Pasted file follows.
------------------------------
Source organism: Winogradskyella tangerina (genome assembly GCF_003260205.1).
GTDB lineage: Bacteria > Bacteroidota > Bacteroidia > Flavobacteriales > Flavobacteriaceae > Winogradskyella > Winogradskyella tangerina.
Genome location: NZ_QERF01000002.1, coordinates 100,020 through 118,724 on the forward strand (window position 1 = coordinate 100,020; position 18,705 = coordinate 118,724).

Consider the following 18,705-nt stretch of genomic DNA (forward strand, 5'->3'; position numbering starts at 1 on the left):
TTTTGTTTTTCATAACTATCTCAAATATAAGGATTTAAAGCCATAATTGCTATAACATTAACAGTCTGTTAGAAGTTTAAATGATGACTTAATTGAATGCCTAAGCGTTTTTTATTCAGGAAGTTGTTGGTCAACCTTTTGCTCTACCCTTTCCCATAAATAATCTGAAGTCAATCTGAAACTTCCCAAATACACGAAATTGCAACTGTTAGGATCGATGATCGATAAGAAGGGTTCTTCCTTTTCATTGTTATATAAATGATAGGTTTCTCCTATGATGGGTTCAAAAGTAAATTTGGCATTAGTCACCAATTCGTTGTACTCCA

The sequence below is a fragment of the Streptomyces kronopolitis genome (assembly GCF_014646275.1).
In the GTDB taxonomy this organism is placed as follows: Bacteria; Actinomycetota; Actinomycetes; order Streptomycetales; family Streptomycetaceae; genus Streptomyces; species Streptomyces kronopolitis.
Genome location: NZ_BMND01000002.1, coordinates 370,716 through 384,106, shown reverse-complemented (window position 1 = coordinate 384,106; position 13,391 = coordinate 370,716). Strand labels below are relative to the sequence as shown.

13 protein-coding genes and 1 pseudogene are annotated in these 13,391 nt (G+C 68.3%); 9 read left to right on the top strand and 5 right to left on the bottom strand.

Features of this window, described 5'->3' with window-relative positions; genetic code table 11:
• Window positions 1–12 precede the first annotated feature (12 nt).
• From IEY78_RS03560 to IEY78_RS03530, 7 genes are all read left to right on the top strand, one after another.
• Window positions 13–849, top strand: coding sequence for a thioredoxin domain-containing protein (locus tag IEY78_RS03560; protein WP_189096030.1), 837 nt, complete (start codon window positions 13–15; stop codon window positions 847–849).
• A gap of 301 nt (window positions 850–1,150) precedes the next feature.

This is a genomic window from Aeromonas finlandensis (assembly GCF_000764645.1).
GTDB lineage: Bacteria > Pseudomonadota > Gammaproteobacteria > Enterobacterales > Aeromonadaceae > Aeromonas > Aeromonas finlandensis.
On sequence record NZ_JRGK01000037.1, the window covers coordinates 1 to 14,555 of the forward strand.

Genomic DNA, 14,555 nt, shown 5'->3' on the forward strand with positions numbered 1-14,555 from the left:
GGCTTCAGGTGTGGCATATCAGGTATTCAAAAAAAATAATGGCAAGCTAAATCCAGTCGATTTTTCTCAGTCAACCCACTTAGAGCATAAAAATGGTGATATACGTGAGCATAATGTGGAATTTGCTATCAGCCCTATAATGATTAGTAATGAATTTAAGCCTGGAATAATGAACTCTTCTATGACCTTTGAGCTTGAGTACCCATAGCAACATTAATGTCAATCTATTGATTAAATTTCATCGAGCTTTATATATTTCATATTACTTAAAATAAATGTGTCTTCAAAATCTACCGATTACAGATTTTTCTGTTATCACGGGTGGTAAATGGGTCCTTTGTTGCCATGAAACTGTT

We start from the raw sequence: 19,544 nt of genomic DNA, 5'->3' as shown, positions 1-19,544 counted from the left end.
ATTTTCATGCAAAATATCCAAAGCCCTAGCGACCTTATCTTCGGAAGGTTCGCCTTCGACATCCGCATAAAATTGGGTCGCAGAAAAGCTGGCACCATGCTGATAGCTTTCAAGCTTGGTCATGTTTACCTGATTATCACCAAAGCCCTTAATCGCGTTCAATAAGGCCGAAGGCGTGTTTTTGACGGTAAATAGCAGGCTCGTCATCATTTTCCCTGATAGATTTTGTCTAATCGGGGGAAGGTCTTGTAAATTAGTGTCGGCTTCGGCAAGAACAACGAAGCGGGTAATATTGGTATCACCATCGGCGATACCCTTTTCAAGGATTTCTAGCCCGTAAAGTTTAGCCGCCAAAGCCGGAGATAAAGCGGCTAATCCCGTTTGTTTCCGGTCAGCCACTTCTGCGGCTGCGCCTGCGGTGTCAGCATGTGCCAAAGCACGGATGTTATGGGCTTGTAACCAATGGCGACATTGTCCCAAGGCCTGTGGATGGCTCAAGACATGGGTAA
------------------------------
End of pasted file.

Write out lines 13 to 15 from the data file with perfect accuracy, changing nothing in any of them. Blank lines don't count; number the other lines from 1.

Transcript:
• Window positions 13–849, top strand: coding sequence for a thioredoxin domain-containing protein (locus tag IEY78_RS03560; protein WP_189096030.1), 837 nt, complete (start codon window positions 13–15; stop codon window positions 847–849).
• A gap of 301 nt (window positions 850–1,150) precedes the next feature.

This is a genomic window from Aeromonas finlandensis (assembly GCF_000764645.1).